While most videogames these days are either targeted to the hardcore, older audience that personifies the average gamer, there are a number of games that are accessible for younger gamers. But even most of these are designed for the action figure crowd and aren't intended for pre-preschool kids. But now along comes Dora the Explorer: Journey to the Purple Planet, the only PlayStation 2 game that's been given the "EC" rating (Early Childhood). The game is available exclusively from Toys 'R Us -- and thusly Amazon.com since they carry its online sales -- so don't go running to the big kids' videogame stores for this one.
Dora the Explorer: Journey to the Purple Planet opens with Dora and Boots meeting up with some aliens from the Purple Planet. The aliens' spacecraft breaks and topples over, so it's up to Dora and Boots to help their new alien friends get back home, and so off they go. The game is actually based on an episode of the same name, so it's possible your kid will know the backstory already.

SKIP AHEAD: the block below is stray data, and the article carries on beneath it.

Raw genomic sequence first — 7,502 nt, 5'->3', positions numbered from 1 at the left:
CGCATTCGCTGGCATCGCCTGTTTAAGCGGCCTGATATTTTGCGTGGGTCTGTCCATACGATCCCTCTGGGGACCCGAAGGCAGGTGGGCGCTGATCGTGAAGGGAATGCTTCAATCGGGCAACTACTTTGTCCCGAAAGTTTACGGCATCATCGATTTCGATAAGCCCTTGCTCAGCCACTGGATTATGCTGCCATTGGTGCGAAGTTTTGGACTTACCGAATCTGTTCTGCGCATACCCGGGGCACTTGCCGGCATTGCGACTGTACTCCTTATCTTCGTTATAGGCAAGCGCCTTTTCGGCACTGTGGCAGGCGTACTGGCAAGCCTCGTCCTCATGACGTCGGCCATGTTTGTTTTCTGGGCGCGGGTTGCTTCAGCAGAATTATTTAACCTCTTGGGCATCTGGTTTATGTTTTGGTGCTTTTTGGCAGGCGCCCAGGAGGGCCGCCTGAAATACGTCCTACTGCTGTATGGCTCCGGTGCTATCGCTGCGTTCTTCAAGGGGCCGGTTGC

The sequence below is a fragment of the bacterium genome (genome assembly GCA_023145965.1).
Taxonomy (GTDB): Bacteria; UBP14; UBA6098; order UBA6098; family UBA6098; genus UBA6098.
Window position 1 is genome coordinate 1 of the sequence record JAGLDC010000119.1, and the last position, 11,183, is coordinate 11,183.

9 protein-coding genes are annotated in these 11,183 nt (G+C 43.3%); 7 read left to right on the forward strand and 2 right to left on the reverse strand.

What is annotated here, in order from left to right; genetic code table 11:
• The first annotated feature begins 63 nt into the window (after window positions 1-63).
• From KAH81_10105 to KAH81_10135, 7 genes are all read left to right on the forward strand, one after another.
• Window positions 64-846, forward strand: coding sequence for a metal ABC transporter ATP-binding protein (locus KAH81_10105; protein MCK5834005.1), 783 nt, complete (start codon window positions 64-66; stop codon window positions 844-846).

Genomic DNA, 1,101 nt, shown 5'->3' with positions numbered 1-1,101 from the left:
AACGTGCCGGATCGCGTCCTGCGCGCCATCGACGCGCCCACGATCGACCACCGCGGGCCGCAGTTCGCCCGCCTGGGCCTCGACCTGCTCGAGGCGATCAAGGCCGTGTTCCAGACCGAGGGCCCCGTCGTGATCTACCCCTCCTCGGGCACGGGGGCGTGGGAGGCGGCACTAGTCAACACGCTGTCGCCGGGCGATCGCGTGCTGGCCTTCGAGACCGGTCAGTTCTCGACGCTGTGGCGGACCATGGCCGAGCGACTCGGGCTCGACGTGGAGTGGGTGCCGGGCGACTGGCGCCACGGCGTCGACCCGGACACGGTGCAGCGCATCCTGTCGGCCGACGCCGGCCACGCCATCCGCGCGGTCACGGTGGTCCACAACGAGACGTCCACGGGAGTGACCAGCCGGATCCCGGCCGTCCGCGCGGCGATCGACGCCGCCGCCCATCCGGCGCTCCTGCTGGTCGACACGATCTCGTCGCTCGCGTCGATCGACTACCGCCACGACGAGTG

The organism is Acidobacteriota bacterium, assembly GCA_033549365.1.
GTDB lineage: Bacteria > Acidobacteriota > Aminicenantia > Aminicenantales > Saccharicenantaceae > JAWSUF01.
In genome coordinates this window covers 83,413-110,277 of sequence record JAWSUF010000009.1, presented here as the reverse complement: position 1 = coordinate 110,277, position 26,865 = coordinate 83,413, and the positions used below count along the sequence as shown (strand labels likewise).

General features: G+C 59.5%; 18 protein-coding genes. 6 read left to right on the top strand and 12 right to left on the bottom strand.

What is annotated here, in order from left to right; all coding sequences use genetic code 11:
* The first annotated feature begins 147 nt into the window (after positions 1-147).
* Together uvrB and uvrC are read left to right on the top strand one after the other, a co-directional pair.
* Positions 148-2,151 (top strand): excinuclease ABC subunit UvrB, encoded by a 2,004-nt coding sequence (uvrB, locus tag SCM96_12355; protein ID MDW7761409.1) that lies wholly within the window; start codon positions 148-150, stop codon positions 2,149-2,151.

The general gameplay involves moving from point A to point D and crossing points B and C along the way. The traveling aspect is simple movement along a rather well-defined path, where green space gems are able to be collected along the path to help kids receive a constant feeling of accomplishment. There's a bit of exploration you can do here, but the optional paths are rather short so it's easy to find the main path again, and almost every section moves from left-to-right. In other words, younger audiences shouldn't have too much trouble finding their way to the next area, but parents might want to stick around and see how they do through the first section or so on their own. None of the exploration gets much more difficult as the game progresses, so if they're fine at the beginning, the kids should be able to make it through the entire game without much trouble.